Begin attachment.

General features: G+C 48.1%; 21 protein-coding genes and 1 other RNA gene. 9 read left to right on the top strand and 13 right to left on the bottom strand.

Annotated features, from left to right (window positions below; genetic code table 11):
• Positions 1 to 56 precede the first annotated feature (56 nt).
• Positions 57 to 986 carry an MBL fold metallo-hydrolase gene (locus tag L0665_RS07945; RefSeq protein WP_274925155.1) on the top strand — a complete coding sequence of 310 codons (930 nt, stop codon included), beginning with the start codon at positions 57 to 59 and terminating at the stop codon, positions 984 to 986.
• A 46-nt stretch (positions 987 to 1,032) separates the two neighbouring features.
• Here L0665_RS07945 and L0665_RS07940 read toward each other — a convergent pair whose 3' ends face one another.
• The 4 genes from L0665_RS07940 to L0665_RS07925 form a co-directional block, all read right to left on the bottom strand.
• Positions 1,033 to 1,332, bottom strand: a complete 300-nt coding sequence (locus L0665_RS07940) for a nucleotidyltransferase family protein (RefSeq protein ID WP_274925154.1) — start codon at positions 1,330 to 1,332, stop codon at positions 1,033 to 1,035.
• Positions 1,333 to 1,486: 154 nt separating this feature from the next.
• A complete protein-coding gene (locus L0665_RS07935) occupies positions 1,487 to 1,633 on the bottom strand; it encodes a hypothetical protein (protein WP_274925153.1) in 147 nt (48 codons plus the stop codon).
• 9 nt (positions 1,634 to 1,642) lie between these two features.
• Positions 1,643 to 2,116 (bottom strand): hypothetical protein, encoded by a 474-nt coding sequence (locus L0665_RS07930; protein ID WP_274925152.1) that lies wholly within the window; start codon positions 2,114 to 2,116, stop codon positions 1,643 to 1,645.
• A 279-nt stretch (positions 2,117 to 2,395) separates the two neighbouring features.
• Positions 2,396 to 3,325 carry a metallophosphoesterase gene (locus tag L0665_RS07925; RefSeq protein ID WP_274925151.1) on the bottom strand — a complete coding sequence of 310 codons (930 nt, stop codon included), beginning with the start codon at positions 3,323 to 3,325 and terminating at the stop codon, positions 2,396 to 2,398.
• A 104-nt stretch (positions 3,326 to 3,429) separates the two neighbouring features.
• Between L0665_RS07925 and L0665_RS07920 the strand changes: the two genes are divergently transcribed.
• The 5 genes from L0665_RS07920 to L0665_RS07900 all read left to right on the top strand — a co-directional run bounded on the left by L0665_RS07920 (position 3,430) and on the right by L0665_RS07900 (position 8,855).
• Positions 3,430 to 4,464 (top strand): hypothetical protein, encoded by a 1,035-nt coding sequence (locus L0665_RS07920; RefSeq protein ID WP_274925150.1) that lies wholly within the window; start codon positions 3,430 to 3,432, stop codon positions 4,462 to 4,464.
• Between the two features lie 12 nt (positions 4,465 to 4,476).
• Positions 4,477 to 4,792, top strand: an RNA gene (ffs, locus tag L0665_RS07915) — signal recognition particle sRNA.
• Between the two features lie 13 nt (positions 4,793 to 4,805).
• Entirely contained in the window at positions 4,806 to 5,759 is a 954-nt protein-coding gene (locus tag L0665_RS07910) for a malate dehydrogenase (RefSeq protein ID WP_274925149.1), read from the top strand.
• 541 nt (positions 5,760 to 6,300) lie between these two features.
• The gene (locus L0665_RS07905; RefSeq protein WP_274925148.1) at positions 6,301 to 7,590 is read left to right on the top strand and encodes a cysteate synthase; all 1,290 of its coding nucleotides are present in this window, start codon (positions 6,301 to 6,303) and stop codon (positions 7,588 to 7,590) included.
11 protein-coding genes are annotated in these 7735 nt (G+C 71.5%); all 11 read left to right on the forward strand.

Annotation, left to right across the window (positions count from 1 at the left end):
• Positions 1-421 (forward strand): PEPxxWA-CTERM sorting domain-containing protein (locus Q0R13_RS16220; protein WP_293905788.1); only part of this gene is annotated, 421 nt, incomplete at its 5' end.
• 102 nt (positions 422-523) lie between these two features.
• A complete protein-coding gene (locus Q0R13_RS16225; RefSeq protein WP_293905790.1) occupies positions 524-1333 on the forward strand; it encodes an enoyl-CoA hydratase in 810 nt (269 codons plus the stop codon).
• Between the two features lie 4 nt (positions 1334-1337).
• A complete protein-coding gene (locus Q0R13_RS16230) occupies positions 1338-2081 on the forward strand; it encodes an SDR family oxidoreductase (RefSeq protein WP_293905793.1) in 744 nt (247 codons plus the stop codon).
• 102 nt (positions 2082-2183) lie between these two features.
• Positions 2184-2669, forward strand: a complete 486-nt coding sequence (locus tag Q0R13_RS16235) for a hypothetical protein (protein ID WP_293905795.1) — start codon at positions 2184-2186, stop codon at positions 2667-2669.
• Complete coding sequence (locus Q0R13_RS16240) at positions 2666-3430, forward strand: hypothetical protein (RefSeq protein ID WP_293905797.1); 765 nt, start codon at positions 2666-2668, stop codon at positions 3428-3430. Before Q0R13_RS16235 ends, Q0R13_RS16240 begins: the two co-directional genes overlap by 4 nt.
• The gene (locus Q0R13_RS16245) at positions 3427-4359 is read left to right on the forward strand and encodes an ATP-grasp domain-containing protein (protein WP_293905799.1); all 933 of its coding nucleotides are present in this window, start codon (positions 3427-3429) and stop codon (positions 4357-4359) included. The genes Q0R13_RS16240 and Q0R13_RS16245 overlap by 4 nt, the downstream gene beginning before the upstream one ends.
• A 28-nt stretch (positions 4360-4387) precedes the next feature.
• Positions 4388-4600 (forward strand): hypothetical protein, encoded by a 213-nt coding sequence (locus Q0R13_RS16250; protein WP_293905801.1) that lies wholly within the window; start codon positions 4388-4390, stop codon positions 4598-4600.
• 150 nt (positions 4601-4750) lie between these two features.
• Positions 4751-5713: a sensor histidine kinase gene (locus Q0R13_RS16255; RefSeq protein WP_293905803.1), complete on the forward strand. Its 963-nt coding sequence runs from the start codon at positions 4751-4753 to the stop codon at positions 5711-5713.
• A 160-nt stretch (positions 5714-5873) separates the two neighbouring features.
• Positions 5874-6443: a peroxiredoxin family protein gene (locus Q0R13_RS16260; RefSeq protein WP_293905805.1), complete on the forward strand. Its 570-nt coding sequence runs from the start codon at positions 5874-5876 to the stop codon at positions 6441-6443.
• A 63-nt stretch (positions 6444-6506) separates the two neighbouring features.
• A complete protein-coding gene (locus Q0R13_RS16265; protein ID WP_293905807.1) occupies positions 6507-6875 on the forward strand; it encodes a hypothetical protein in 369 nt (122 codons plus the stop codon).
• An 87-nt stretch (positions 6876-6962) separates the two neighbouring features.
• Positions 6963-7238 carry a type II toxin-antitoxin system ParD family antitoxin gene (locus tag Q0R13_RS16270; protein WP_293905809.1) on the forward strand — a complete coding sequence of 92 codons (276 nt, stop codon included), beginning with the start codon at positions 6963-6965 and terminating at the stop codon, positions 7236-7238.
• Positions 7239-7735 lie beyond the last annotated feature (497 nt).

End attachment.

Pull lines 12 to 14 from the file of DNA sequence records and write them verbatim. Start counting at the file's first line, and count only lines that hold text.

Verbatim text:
• Positions 1,643 to 2,116 (bottom strand): hypothetical protein, encoded by a 474-nt coding sequence (locus L0665_RS07930; protein ID WP_274925152.1) that lies wholly within the window; start codon positions 2,114 to 2,116, stop codon positions 1,643 to 1,645.
• A 279-nt stretch (positions 2,117 to 2,395) separates the two neighbouring features.
• Positions 2,396 to 3,325 carry a metallophosphoesterase gene (locus tag L0665_RS07925; RefSeq protein ID WP_274925151.1) on the bottom strand — a complete coding sequence of 310 codons (930 nt, stop codon included), beginning with the start codon at positions 3,323 to 3,325 and terminating at the stop codon, positions 2,396 to 2,398.